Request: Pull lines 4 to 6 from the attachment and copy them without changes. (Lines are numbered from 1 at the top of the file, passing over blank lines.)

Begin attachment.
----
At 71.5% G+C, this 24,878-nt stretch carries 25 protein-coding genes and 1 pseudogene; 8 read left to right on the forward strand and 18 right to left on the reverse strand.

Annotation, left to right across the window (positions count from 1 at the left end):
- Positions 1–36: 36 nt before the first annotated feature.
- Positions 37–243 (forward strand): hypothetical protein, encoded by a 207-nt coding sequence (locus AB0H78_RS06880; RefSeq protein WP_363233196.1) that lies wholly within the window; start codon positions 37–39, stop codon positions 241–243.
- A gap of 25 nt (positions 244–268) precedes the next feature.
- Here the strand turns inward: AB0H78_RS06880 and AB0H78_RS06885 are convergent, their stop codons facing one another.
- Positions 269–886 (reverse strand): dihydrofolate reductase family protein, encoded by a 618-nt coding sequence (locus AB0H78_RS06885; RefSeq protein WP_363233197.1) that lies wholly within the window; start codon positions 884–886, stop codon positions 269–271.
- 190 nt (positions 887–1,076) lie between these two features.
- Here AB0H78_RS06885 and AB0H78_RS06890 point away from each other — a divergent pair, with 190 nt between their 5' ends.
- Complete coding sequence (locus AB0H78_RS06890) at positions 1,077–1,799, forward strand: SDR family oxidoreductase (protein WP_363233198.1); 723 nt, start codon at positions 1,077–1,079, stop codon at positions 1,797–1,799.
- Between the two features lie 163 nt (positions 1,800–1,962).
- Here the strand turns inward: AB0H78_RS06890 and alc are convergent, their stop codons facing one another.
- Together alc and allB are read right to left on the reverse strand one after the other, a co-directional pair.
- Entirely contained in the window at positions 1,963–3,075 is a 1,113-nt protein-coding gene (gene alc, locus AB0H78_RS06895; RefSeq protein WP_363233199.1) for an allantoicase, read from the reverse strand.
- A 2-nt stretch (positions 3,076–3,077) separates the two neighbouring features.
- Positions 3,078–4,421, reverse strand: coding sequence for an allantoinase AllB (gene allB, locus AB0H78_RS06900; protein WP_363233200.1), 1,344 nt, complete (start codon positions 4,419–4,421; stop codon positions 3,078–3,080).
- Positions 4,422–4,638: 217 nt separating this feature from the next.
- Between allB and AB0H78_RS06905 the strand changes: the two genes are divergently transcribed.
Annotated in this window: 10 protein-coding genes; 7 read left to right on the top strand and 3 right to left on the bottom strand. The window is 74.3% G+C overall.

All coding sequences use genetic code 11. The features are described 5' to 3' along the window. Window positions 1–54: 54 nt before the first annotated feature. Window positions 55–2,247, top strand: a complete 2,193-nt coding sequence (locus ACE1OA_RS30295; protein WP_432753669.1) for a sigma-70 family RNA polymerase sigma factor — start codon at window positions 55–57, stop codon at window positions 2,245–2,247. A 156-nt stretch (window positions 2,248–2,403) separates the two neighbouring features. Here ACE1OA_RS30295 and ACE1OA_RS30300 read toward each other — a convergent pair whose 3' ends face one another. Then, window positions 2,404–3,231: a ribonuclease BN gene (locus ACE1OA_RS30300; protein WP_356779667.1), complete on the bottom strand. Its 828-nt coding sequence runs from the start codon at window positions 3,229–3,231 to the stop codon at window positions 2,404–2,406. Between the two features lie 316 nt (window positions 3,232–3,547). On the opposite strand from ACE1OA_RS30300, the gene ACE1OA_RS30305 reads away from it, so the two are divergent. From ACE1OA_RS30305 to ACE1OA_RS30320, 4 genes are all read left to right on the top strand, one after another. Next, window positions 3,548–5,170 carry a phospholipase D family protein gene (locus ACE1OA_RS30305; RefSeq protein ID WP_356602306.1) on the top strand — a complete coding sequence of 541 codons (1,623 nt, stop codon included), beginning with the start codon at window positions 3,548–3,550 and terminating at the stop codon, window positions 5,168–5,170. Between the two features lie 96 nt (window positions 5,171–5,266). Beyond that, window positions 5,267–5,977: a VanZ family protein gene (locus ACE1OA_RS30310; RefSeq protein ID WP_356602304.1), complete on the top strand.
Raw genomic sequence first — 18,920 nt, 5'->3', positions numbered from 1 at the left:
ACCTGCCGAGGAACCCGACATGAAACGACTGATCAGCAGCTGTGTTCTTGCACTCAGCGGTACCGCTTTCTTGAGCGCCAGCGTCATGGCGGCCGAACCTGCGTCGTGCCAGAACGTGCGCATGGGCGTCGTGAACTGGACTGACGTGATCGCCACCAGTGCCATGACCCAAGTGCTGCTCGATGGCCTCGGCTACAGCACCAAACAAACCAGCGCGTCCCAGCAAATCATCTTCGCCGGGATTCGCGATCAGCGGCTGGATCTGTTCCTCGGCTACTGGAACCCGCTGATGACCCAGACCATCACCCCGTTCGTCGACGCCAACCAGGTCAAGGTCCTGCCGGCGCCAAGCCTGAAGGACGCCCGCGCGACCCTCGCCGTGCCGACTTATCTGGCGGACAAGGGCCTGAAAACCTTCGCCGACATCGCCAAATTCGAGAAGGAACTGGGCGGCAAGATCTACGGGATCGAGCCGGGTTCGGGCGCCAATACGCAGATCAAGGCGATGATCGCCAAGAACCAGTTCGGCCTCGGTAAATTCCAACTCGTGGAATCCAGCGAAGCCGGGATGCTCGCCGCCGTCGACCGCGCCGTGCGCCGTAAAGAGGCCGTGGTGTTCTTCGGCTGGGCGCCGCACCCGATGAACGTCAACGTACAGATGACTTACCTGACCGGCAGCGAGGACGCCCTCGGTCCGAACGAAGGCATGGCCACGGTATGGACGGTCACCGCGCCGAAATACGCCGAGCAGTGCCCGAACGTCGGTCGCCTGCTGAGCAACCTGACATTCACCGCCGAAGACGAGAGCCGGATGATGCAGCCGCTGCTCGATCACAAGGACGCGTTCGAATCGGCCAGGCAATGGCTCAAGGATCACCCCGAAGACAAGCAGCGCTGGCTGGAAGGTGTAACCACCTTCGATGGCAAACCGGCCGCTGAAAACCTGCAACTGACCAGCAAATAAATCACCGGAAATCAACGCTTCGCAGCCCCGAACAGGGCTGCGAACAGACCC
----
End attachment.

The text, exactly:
- Positions 37–243 (forward strand): hypothetical protein, encoded by a 207-nt coding sequence (locus AB0H78_RS06880; RefSeq protein WP_363233196.1) that lies wholly within the window; start codon positions 37–39, stop codon positions 241–243.
- A gap of 25 nt (positions 244–268) precedes the next feature.
- Here the strand turns inward: AB0H78_RS06880 and AB0H78_RS06885 are convergent, their stop codons facing one another.